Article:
It costs $285 to make a single Google Pixel XL unit, according to research company IHS Markit. It has officially tear down the Google-branded flagship in its base parts, with the bill of materials, or BOM, totaling to the said amount.
According to IHS Markit, the cost of manufacturing the Pixel XL closely matches the cost in manufacturing similar handsets like Samsung's Galaxy S7 edge and Apple's iPhone 7 Plus.
At $769 dollars, the Pixel XL's manufacturing cost to retail price ratio fits those of its direct competitors, like the previously mentioned flagships from Samsung and Apple.
"[T]he supply base and specs are very similar from phone to phone — whether it's an iPhone, a Galaxy-series phone or the Google Pixel XL," said Andrew Rassweiler, IHS Markit's senior director for cost benchmarking services.
For those who are surprised at the difference of the manufacturing cost and retail price, many factors weigh in on the added price point when a phone goes to retail. For one, Google has to make a profit with these phones and it needs to sell it at a gain.
Another reason would be research and development. It costs a sizable amount for manufacturers to research and design what would eventually be the finished product, and the retail cost must offset the money spent on R&D.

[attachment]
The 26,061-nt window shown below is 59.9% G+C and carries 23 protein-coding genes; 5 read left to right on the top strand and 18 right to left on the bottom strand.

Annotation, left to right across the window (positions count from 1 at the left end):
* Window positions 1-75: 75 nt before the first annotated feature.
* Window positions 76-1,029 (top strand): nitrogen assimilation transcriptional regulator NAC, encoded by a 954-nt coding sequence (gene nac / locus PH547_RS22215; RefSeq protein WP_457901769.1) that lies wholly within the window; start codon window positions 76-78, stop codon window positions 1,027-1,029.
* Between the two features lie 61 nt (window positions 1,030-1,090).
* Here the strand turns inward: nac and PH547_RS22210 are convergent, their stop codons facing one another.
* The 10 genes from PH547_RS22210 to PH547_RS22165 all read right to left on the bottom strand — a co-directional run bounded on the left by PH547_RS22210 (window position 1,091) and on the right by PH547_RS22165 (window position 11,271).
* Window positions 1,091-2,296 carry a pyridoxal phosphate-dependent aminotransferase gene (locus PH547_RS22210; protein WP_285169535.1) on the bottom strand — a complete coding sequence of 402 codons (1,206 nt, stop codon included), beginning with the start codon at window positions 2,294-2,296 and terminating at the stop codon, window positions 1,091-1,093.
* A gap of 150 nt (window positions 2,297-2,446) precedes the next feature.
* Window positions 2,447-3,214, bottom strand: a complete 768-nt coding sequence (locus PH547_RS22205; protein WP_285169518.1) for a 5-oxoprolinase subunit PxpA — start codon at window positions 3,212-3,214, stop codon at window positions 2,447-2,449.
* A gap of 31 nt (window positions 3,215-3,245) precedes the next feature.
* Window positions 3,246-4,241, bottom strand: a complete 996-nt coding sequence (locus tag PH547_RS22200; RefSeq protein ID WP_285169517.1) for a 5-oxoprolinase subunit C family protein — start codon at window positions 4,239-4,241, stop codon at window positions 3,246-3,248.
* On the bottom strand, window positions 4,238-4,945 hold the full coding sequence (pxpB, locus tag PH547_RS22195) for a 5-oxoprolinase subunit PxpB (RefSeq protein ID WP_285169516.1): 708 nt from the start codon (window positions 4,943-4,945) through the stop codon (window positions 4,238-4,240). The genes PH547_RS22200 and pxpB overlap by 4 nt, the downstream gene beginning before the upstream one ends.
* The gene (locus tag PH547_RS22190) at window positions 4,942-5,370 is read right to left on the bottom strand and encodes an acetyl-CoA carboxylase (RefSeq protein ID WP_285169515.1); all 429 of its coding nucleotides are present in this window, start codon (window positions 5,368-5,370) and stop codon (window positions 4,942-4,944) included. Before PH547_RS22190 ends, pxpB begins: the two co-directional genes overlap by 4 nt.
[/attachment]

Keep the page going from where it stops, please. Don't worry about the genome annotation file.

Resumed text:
With this information, it's safe to infer that the Pixel XL is obviously targeting the same market as that of the iPhone 7 Plus and Galaxy S7 edge, mostly composed of top-tier high-income individuals who are willing to shell out a considerable bill to get the premium phones.
It makes sense that Google is targeting this market, as its flagships are outfitted with similar high-end specs in the higher range.
Google may have an advantage now that the market climate for smartphones was disrupted by many cases of Note 7 devices randomly exploding, resulting in a tremendously problematic juncture for Samsung, with it being forced to halt the production of the phones altogether and recall every single unit.
To refresh, Google's self-branded flagship, which by some measure is actually HTC's handiwork, rocks a 5.5-inch AMOLED QHD touchscreen display for the larger "XL" model. It's powered by a Qualcomm Snapdragon 821 chipset with the Adreno 530 as its graphics processor.
The device, of course, is running the latest Android 7.1 Nougat software, but features a custom Android UI that houses a system-wide Google Assistant functionality. It has a 12.3-megapixel front-facing camera that can record 4K video at 30 fps and an 8-megapixel front-facing camera.